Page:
For people who buy it off the news stand in print, as I have months ago ,
the 2011 edition on page 74 actually indicates under "Library &
Information Studies":

"The Top Schools"
"Our ranking is based on a **2008** survey of deans, program
directors, and senior faculty members at 50 schools with accredited
master's programs.

"The institutions below received the most nominations from survey
respondents at peer institutions for their excellence in a given

at the bottom of the page it reads "Methodology" in fine print

"Methodology: The library and information studies program rankings are
based solely on the results of a peer assessment survey.  Respondents
were asked to rate the academic quality of programs on a scale of 1
(marginal) to 5 (outstanding). Scores for each school were totaled and
divided by the number of respondents who rated that school.  The
response rate was 56 percent. Surveys were conducted by Synovate in
the Fall of 2008.  Note: Lists of schools consist of those master's
programs accredited by the American Library Association.  The survey
was sent to the dean of the program, the program director, and a
senior faculty member in each of these programs."

from the 2011 Edition of America's Best Graduate Schools  ISBN 9781931469364
The data here indicates it was actually gathered in Fall of 2008 , not
2009 as you suggest below.  There should be a better way to determine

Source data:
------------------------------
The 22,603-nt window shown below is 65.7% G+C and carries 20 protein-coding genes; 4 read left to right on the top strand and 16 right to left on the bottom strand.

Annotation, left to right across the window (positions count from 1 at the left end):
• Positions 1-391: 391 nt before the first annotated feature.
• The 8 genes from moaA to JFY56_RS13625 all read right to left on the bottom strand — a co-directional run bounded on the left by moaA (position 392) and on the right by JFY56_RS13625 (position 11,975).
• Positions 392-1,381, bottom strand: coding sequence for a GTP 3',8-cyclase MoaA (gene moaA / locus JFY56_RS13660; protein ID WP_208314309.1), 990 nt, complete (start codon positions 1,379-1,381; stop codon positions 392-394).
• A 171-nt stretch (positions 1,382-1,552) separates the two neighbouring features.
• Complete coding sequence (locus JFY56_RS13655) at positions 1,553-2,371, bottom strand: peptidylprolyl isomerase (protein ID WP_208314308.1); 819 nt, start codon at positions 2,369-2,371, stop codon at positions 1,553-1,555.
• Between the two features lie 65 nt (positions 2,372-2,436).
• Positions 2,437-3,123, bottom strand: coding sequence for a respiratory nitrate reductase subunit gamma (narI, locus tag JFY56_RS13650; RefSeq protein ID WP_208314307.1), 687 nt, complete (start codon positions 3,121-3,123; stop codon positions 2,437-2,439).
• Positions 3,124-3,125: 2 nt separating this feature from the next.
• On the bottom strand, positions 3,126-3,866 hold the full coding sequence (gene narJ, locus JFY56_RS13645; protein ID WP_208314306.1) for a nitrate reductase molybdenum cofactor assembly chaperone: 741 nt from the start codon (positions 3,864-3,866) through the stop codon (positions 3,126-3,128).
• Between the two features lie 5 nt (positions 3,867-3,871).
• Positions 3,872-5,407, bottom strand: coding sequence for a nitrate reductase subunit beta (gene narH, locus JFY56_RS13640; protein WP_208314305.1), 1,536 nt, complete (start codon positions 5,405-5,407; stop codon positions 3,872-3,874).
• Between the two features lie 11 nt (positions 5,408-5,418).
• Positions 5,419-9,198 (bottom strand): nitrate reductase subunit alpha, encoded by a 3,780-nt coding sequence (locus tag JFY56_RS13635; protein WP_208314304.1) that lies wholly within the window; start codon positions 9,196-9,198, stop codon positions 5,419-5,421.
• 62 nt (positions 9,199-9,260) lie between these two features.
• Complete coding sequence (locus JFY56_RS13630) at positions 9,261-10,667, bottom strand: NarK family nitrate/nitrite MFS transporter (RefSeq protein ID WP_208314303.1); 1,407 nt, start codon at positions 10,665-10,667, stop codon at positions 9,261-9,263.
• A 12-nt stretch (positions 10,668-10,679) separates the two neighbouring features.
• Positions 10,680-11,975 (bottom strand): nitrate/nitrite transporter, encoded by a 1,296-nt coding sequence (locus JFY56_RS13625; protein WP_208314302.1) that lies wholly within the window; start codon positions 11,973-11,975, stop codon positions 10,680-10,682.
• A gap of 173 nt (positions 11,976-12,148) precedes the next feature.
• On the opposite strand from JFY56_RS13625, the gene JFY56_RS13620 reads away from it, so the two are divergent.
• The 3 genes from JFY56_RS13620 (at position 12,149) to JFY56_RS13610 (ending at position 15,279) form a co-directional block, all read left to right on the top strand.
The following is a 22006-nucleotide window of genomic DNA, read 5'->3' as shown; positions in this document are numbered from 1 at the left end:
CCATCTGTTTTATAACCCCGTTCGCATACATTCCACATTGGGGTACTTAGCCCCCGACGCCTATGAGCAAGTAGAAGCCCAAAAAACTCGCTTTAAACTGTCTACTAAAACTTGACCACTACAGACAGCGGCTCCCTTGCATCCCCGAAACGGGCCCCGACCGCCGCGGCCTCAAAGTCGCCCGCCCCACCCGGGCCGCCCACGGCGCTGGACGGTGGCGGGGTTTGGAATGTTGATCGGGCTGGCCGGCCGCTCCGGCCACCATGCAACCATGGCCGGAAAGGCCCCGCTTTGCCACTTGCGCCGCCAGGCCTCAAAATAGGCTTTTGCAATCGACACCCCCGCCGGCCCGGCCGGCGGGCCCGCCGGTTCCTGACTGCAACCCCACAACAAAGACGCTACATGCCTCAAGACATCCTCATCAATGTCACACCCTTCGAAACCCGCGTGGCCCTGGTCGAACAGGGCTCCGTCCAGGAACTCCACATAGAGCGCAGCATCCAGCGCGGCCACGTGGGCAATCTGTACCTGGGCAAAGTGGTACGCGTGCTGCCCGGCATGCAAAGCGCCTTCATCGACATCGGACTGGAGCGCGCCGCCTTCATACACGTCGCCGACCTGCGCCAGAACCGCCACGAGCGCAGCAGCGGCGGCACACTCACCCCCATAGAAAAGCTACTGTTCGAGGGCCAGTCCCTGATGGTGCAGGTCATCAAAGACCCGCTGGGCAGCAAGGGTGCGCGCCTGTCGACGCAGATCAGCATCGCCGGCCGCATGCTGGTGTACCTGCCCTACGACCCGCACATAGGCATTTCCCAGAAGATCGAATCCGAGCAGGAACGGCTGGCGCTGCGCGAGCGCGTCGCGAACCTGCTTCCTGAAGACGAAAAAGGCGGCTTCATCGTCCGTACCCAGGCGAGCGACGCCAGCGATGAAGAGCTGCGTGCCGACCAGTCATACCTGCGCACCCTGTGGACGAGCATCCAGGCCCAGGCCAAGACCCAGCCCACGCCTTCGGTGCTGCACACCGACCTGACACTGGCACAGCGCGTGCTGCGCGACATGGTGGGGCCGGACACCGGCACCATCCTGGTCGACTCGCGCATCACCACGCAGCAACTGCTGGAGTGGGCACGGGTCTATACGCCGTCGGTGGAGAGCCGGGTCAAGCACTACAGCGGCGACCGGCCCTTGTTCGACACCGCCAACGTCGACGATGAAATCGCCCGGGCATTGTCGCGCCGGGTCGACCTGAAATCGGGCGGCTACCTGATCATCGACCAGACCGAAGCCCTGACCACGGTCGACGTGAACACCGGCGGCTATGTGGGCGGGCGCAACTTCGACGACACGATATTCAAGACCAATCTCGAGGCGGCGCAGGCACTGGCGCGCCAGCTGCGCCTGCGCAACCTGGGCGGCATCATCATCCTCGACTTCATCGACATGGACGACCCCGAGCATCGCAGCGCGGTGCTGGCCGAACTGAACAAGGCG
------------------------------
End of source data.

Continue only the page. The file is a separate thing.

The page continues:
"best" than a survey by peer assessment.

cheers & Happy St Patrick's Day all,
 Karen Weaver
Karen Weaver, MLS, Electronic Resources Statistician, Duquesne
University, Gumberg Library, Pittsburgh PA email: [log in to unmask] /
Gmail: [log in to unmask]

On 3/17/11, Gretchen Whitney <[log in to unmask]> wrote:
> Greetings,
>     I bring this to your attention because these two msgs are making the
> rounds of Web4Libs and other discussion lists tonite.
>     The first is at
> which is a tiny version of the full URL at
> The original msg represented here seemed to be unaware of t he fact that
> this data appears to be posted/gathered in 2009 - three years ago. But it
> is being posted as current (2011).
>    The second is at
> which is a tiny version of the full URL at
>    The original posting seems to be based on three-year old data, which
> appears to be current, except for the little date of data collection of
> 2008.
>    While this indeed old data, I bring this to your attention because it is
> appearing in my mailbox tonite as if it were current information.
>    And I've not seen anything in ALISE or ASIST literature to dispute the
> US News claims. Or to provide any other rankings according to more
> reliable criteria however stated.
>    --gw
> <><><><><><><><><><><><><><><><><><><><><><><><><><><><><><><><><><><><><>
> Gretchen Whitney, PhD, Retired
> School of Information Sciences
> University of Tennessee, Knoxville TN 37996 USA           [log in to unmask]
> jESSE:
> <><><><><><><><><><><><><><><><><><><><><><><><><><><><><><><><><><><><><>
> ---------- Forwarded message ----------
> Date: Thu, 17 Mar 2011 14:02:27 -0400
> From: Robert Balliot <[log in to unmask]>
> To: [log in to unmask], Publib <[log in to unmask]>
> Subject: [Web4lib] Library Science rankings
> I have heard the phrase "When you are number 2, you try harder" :
> With University of Rhode Island ranking last at 44, the phrase "No place to
> go but up" comes to mind.
> I would like to see the survey upon which they base these results.  But,
> given that there is really no consequence for a failure to be competitive,
> the results of the survey would be merely academic.
> Sigh,
> R. Balliot
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